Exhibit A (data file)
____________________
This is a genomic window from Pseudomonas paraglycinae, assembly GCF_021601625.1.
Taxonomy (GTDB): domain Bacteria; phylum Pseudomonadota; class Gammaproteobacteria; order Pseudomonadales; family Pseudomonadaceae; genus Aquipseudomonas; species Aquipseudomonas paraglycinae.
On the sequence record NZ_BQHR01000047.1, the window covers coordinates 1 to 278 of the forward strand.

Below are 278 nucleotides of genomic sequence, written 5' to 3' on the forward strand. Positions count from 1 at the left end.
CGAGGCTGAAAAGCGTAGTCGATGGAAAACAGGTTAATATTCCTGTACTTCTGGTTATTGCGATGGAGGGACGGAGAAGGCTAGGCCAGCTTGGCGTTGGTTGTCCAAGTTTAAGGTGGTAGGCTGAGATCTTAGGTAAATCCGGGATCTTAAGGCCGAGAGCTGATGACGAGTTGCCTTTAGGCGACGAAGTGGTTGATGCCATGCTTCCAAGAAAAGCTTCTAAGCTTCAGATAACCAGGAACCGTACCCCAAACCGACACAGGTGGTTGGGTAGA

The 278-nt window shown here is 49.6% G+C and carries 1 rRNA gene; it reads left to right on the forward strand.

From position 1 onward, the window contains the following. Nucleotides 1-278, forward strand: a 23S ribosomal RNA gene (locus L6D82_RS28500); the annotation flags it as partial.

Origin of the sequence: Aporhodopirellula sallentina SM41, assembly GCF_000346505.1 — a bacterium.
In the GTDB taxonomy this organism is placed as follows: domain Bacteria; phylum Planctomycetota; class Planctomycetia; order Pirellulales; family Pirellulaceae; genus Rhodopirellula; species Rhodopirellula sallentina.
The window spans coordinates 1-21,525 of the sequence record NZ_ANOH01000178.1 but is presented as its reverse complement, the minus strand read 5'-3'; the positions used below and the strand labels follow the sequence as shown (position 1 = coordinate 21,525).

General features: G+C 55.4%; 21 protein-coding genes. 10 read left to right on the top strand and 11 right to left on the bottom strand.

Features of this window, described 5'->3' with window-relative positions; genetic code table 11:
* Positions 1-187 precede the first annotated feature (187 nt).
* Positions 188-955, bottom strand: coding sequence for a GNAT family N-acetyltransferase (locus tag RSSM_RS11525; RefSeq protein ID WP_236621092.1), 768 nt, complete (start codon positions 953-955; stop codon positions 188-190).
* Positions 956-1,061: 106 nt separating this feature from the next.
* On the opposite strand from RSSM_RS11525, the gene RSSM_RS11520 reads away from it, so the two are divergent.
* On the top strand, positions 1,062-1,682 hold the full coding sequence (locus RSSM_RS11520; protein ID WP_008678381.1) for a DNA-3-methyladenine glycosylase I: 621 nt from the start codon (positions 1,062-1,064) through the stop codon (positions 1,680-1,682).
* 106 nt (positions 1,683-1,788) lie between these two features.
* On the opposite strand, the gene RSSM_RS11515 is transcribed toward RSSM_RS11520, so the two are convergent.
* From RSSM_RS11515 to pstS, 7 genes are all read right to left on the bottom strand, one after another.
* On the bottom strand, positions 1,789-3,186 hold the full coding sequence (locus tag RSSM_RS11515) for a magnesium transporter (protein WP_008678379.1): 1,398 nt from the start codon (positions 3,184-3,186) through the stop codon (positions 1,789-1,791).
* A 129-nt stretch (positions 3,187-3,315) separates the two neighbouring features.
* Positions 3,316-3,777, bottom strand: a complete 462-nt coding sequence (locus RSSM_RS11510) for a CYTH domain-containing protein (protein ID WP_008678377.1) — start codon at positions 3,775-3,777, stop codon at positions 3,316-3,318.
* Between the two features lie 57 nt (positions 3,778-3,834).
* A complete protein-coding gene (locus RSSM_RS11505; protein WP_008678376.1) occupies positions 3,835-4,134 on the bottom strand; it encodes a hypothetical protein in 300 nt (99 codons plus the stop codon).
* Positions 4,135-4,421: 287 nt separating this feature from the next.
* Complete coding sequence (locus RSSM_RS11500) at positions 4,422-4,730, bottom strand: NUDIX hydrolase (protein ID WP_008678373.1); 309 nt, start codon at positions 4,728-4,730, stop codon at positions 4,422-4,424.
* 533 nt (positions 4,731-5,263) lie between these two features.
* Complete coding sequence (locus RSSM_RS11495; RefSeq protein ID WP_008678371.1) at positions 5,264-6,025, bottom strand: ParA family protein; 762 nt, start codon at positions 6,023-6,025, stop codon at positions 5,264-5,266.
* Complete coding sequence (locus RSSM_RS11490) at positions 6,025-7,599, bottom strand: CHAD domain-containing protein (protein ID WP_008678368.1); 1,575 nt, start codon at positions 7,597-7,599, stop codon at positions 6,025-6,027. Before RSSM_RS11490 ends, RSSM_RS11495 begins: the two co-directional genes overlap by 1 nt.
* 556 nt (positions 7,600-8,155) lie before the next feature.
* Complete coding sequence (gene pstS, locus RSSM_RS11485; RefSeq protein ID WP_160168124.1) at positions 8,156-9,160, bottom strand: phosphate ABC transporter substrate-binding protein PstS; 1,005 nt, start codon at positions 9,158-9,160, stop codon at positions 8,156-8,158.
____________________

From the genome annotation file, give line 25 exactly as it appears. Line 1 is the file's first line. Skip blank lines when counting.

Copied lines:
* A complete protein-coding gene (locus RSSM_RS11505; protein WP_008678376.1) occupies positions 3,835-4,134 on the bottom strand; it encodes a hypothetical protein in 300 nt (99 codons plus the stop codon).